Thomas Wingfold, Curate - vol.2

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As Wingfold walked back to his lodgings, he found a new element mingling with the varied matter of his previous inquiry. Human suffering laid hold upon him--neither as his own nor as that of humanity, but as that of men and women--known or unknown, it mattered nothing: there were hearts in the world from whose agony broke terrible cries, hearts of which sad faces like that of Miss Lingard were the exponents. Such hearts might be groaning and writhing in any of the houses he passed, and, even if he knew the hearts, and what the vampire that sucked their blood, he could do nothing for their relief.

Little indeed could he have imagined the life of such a comfort-guarded lady as Miss Lingard, exposed to the intrusion of any terror-waking monster, from the old ocean of chaos, into the quiet flow of its meadow-banked river! And what multitudes must there not be in the world--what multitudes in our island--how many even in Glaston, whose hearts, lacerated by no remorse, overwhelmed by no crushing sense of guilt, yet knew their own bitterness, and had no friend radiant enough to make a sunshine in their shady places! He fell into mournful mood over the troubles of his race. Always a kind-hearted fellow, he had not been used to think about such things; he had had troubles of his own, and had got through at least some of them; people must have troubles, else would they grow unendurable for pride and insolence. But now that he had begun to hope he saw a glimmer somewhere afar at the end of the darksome cave in which he had all at once discovered that he was buried alive, he began also to feel how wretched those must be who were groping on without even a hope in their dark eyes.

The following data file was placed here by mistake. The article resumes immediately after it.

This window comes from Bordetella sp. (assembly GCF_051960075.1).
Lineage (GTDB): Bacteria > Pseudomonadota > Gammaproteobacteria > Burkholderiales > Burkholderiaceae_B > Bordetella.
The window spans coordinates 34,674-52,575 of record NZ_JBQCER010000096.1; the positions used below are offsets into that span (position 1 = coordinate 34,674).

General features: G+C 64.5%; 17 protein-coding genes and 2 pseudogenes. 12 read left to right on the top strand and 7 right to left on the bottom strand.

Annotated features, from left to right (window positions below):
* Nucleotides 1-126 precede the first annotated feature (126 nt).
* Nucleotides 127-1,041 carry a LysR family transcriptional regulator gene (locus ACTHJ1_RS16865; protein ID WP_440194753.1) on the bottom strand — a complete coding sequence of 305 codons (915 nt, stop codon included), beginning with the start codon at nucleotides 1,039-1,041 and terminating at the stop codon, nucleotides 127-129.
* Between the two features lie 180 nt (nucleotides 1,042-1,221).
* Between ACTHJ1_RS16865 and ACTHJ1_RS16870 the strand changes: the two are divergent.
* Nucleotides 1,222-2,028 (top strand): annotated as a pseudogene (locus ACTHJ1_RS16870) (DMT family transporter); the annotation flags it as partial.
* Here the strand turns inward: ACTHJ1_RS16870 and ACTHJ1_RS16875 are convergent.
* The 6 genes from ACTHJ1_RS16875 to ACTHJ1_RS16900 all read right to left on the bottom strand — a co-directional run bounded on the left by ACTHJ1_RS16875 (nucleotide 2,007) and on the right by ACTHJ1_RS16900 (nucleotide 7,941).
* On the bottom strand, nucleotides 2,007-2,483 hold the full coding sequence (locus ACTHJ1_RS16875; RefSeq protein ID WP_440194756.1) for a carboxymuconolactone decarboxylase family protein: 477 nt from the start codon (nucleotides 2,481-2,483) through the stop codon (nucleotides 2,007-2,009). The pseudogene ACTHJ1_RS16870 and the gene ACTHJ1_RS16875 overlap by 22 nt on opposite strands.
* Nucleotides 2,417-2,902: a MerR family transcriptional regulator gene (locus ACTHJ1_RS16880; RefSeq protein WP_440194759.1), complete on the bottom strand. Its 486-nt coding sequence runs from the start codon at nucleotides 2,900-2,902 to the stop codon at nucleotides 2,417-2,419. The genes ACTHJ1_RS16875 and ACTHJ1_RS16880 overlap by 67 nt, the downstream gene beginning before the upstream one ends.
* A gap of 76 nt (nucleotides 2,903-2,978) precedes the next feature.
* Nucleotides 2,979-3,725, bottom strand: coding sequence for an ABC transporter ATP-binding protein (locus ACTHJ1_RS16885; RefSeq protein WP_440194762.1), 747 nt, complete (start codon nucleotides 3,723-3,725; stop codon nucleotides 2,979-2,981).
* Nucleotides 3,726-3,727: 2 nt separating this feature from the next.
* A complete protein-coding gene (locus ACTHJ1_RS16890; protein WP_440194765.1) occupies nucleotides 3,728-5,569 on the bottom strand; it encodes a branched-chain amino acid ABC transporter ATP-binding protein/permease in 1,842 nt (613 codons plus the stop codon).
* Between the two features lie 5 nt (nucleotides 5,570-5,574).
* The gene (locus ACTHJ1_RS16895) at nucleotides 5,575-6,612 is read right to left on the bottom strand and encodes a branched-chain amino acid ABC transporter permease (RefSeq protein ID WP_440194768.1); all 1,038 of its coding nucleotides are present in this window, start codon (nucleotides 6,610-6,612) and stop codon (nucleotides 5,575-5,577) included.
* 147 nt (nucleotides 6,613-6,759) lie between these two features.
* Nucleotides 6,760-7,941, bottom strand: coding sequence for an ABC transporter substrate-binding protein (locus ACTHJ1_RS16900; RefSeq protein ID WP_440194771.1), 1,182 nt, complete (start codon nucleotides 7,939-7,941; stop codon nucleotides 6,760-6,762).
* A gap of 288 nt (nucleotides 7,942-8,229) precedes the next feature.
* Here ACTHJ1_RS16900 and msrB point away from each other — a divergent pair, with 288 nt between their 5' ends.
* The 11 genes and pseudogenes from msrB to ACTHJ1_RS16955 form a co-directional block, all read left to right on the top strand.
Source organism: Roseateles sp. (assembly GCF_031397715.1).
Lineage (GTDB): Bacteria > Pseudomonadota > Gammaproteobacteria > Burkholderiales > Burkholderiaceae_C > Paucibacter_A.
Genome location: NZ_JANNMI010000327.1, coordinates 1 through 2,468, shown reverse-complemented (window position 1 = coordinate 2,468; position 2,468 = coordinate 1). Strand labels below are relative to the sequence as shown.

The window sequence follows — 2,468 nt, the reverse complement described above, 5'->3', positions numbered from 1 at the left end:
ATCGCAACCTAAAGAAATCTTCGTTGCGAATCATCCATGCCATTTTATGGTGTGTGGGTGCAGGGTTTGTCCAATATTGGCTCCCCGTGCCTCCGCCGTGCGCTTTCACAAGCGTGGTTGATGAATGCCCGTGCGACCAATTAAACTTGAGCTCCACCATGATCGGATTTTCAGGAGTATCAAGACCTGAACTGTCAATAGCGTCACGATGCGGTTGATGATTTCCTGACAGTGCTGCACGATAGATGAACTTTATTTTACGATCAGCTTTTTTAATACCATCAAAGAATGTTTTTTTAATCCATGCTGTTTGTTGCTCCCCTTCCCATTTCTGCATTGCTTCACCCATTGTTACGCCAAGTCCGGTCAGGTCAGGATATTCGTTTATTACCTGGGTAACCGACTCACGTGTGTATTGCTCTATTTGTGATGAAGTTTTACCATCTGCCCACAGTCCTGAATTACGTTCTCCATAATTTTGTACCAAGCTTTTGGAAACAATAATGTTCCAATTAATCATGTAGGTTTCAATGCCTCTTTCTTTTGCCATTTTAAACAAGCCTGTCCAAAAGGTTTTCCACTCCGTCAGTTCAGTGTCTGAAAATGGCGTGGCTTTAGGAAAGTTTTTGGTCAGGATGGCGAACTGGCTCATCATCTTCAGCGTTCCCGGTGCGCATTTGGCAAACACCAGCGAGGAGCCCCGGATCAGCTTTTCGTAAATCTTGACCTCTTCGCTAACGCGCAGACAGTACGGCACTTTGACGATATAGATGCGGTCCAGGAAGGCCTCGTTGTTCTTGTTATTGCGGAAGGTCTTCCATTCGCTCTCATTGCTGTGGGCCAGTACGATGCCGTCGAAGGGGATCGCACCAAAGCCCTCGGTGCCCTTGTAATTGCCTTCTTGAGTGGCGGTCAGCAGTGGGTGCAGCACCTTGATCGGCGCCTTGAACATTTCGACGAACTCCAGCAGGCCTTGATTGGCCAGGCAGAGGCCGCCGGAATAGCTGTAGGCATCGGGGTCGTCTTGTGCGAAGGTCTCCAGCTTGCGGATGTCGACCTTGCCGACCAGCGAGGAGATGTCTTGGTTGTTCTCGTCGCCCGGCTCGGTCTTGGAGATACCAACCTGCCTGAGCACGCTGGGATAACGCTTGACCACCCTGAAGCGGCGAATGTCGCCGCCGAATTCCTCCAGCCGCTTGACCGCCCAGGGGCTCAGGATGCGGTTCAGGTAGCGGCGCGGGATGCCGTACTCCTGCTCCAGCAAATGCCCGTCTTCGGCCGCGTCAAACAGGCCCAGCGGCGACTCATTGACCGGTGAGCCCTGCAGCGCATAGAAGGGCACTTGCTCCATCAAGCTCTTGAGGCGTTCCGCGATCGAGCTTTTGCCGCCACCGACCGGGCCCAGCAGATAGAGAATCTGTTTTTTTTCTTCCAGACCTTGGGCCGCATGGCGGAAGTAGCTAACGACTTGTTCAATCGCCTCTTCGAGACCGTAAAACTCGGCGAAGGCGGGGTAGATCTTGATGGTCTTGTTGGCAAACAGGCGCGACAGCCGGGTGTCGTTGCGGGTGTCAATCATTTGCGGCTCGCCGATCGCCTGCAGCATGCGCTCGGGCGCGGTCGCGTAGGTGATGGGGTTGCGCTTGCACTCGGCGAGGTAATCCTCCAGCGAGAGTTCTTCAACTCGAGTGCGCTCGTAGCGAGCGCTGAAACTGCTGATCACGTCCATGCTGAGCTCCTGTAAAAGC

If he had never committed any crime, he had yet done wrong enough to understand the misery of shame and dishonour, and should he not find a loving human heart the heart of the world, would rejoice--with what rejoicing might then be possible--to accept George Bascombe's theory, and drop into the jaws of darkness and cease. How much more miserable then must those be who had committed some terrible crime, or dearly loved one who had! What relief, what hope, what lightening for them! What a breeding nest of vermiculate cares and pains was this human heart of ours! Oh, surely it needed some refuge! If no saviour had yet come, the tortured world of human hearts cried aloud for one with unutterable groaning! What would Bascombe do if he had committed a murder? Or what could he do for one who had? If fable it were, it was at least a need--invented one--that of a Saviour to whom anyone might go, at any moment, without a journey, without letters or commendations or credentials! And yet no: if it had been invented, it could hardly be by any one in the need, for such even now could hardly be brought to believe it. Ill bested were the world indeed if there were no one beyond whose pardon crime could not go! Ah! but where was the good of pardon if still the conscious crime kept stinging? and who would wish one he loved to grow callous to the crime he had committed? Could one rejoice that his guilty friend had learned to laugh again, able at length to banish the memory of the foul thing? Would reviving self-content render him pleasant to the eyes, and his company precious in the wisdom that springs from the knowledge of evil? Would not that be the moment when he who had most assiduously sought to comfort him in his remorse, would first be tempted to withdraw his foot from his threshold? But if there was a God--such a God as, according to the Christian story, had sent his own son into the world--had given him to appear among us, clothed in the garb of humanity, the armour that can be pierced, to take all the consequences of being the god of obedience amongst the children of disobedience, engulfing their wrongs in his infinite forbearance, and winning them back, by slow and unpromising and tedious renewal, to the heart of his father, surely such a God would not have created them, knowing that some of them would sin sins from the horror of which in themselves all his devotion could not redeem them!--And as he thought thus, the words arose in his mind--"COME UNTO ME ALL YE

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